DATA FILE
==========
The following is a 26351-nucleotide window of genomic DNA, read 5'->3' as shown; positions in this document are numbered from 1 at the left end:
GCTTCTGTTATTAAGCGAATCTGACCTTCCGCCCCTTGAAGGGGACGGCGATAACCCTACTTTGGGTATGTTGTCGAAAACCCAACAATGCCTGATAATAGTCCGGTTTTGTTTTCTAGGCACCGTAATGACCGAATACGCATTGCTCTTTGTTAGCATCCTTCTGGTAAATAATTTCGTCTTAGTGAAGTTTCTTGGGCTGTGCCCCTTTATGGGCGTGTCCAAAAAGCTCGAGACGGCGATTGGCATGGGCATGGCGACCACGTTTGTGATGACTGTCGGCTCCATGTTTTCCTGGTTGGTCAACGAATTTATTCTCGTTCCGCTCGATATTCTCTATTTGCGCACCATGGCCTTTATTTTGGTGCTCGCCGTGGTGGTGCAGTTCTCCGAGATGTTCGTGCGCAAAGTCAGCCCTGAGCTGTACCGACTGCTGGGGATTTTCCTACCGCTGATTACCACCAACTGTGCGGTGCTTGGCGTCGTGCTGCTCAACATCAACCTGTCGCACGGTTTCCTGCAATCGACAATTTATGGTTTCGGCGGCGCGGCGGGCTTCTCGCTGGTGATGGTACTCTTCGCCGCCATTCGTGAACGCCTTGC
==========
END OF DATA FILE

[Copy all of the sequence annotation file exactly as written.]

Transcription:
The following is a 26351-nucleotide window of genomic DNA, read 5'->3' as shown; positions in this document are numbered from 1 at the left end:
GCTTCTGTTATTAAGCGAATCTGACCTTCCGCCCCTTGAAGGGGACGGCGATAACCCTACTTTGGGTATGTTGTCGAAAACCCAACAATGCCTGATAATAGTCCGGTTTTGTTTTCTAGGCACCGTAATGACCGAATACGCATTGCTCTTTGTTAGCATCCTTCTGGTAAATAATTTCGTCTTAGTGAAGTTTCTTGGGCTGTGCCCCTTTATGGGCGTGTCCAAAAAGCTCGAGACGGCGATTGGCATGGGCATGGCGACCACGTTTGTGATGACTGTCGGCTCCATGTTTTCCTGGTTGGTCAACGAATTTATTCTCGTTCCGCTCGATATTCTCTATTTGCGCACCATGGCCTTTATTTTGGTGCTCGCCGTGGTGGTGCAGTTCTCCGAGATGTTCGTGCGCAAAGTCAGCCCTGAGCTGTACCGACTGCTGGGGATTTTCCTACCGCTGATTACCACCAACTGTGCGGTGCTTGGCGTCGTGCTGCTCAACATCAACCTGTCGCACGGTTTCCTGCAATCGACAATTTATGGTTTCGGCGGCGCGGCGGGCTTCTCGCTGGTGATGGTACTCTTCGCCGCCATTCGTGAACGCCTTGC